|In response to the
Emancipation Proclamation and with the federal government’s permission,
Governor John A. Andrew of Massachusetts ordered the organization of the
all-black 54th Massachusetts Regiment in February 1863
|The first 25 volunteers were
organized at Camp Meigs, Readville, MA. The recruitment area was expanded to
include the entire Union and its territories because of problems enlisting
enough black volunteers from New England,. Black and white abolitionists,
most notably Frederick Douglass, also helped Massachusetts attract the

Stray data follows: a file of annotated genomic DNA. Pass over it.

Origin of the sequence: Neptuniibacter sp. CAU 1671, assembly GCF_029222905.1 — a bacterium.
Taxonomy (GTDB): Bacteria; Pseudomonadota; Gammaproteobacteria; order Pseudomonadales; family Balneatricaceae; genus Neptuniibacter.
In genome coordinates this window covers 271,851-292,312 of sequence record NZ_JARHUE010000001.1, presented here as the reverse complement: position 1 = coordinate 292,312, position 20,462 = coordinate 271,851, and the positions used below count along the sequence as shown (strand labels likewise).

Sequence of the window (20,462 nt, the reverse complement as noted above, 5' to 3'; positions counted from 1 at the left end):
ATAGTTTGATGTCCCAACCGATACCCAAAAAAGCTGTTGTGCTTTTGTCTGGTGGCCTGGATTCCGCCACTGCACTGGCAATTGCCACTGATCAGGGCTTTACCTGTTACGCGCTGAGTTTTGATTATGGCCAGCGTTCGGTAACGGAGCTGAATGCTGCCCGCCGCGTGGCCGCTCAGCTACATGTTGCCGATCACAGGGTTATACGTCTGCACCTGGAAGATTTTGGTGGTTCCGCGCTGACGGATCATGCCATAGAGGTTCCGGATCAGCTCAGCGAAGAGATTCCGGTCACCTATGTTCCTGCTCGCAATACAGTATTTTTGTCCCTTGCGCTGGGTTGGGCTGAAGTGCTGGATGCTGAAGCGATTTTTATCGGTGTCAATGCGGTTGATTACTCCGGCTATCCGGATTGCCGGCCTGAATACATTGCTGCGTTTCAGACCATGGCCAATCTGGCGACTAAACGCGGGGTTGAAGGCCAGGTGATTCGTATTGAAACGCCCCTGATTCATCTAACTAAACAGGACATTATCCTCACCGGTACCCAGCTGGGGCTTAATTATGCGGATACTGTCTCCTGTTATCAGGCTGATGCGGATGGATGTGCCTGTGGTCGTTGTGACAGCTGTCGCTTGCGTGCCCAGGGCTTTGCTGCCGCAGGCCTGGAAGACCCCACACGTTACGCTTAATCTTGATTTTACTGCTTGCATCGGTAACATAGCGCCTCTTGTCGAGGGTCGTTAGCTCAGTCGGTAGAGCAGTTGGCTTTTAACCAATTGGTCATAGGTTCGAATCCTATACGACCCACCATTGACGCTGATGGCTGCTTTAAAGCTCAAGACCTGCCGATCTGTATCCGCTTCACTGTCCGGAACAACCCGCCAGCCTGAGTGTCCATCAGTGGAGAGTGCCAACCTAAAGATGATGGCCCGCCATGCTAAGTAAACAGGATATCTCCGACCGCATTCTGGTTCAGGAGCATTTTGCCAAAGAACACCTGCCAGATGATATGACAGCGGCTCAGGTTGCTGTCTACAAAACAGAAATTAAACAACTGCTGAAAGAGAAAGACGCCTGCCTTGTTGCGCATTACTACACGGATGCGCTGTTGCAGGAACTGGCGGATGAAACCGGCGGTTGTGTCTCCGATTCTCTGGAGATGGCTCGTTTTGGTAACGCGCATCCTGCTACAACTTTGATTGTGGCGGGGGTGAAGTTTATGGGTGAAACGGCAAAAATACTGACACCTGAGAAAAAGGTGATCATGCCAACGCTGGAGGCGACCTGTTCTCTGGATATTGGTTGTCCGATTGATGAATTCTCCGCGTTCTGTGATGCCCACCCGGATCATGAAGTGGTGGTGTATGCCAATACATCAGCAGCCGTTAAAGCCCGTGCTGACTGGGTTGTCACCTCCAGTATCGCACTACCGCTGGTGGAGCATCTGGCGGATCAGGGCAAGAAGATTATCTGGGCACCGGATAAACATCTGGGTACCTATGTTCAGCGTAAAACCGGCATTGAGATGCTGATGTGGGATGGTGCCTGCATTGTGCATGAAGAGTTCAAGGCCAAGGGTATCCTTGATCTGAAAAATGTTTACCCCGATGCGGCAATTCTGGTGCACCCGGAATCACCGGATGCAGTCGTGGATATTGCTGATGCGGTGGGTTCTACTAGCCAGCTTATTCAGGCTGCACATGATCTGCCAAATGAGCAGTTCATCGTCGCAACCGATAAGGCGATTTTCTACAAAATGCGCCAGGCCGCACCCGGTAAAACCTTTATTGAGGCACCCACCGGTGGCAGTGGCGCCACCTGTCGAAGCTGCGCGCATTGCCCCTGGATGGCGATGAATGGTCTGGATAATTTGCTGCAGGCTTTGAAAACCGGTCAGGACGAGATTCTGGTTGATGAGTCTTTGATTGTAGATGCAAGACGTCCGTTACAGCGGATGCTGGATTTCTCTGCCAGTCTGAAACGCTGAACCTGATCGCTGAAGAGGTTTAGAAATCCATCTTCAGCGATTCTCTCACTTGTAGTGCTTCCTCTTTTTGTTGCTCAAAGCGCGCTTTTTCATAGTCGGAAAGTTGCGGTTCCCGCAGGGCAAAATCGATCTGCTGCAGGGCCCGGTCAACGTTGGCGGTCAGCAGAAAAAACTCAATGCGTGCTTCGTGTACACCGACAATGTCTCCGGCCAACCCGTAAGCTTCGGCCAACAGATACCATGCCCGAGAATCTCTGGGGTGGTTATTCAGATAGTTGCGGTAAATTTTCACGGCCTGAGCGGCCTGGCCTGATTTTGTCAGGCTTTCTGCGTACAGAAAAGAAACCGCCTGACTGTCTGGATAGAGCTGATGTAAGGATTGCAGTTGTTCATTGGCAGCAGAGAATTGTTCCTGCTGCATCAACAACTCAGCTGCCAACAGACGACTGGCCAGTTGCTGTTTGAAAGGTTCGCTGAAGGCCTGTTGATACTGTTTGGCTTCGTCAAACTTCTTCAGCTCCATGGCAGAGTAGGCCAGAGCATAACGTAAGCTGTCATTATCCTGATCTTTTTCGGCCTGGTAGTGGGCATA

necessary numbers of African Americans.
|The 54th Massachusetts
earned widespread fame for its unsurpassed bravery during the assault on Fort
Wagner, South Carolina on July 18, 1863. The unit’s white commanding officer,
Colonel Robert Gould Shaw, and 116 enlisted men died in the unsuccessful attempt
to take the Confederate fort. Another 156 members of the 54th were wounded or
captured during this battle.
|Sergeant William H. Carney’s
bravery under fire during the assault on Fort Wagner earned him the Medal of
Honor. He was the first African American to receive this prestigious award.
Another 14 black soldiers were also honored with this medal for their heroism
during the Civil War.